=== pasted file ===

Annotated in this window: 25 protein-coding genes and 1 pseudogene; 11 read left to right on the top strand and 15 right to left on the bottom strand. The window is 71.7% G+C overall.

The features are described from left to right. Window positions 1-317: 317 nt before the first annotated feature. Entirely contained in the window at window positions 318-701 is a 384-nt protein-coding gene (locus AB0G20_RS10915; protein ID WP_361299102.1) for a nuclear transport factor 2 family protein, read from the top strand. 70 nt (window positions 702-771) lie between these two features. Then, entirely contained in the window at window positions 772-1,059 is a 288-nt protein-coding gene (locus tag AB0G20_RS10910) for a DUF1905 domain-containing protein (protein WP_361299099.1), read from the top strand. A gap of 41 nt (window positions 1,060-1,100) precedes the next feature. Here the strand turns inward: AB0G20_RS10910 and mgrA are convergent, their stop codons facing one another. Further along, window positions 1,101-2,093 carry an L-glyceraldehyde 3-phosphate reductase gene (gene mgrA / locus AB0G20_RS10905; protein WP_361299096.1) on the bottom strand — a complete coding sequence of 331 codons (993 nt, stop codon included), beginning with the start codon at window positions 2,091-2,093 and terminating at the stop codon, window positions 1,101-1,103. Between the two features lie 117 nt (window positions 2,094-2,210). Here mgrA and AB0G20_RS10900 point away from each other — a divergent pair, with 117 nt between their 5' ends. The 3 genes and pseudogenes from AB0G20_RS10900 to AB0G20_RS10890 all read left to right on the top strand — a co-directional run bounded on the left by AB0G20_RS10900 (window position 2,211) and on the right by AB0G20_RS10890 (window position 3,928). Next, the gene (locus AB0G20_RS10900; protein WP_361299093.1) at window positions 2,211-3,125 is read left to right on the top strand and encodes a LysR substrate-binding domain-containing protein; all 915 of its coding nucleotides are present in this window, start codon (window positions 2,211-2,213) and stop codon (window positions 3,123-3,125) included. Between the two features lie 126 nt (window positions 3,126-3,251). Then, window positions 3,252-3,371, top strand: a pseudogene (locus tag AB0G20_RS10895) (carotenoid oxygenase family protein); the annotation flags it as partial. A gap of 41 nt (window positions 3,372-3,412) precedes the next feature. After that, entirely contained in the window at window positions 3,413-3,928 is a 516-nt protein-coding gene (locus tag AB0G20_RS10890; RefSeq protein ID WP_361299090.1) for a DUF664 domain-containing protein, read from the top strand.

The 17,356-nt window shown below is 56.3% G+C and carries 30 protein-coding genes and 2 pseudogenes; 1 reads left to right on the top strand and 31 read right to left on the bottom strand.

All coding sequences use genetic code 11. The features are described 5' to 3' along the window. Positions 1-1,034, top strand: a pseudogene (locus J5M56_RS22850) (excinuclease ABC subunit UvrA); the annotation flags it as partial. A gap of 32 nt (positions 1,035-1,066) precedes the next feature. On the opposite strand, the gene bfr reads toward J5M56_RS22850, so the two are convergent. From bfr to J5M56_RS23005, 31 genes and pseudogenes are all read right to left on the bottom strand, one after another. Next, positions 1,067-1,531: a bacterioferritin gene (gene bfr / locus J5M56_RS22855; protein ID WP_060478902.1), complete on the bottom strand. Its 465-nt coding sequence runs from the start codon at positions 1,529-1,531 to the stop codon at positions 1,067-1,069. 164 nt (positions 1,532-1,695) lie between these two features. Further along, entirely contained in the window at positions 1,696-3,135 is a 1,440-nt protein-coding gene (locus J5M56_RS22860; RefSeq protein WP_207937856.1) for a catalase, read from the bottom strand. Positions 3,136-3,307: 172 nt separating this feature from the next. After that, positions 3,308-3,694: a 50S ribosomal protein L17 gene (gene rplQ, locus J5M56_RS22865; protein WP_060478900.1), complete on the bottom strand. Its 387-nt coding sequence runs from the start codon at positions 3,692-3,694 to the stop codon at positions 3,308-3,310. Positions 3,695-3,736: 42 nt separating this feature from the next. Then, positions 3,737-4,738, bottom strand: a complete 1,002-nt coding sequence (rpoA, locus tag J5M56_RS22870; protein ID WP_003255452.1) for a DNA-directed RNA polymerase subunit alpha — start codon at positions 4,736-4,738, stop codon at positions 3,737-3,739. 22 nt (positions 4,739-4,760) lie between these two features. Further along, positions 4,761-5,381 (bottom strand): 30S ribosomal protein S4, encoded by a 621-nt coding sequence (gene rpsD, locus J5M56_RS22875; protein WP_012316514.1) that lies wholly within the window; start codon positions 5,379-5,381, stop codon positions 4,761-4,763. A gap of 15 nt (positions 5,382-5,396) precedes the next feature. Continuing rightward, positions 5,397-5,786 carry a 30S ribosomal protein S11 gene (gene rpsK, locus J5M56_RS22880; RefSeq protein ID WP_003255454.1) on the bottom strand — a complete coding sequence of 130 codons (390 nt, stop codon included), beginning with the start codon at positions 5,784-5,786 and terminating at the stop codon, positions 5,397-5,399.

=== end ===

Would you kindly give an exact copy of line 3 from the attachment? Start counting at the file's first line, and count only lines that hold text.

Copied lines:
The 17,356-nt window shown below is 56.3% G+C and carries 30 protein-coding genes and 2 pseudogenes; 1 reads left to right on the top strand and 31 read right to left on the bottom strand.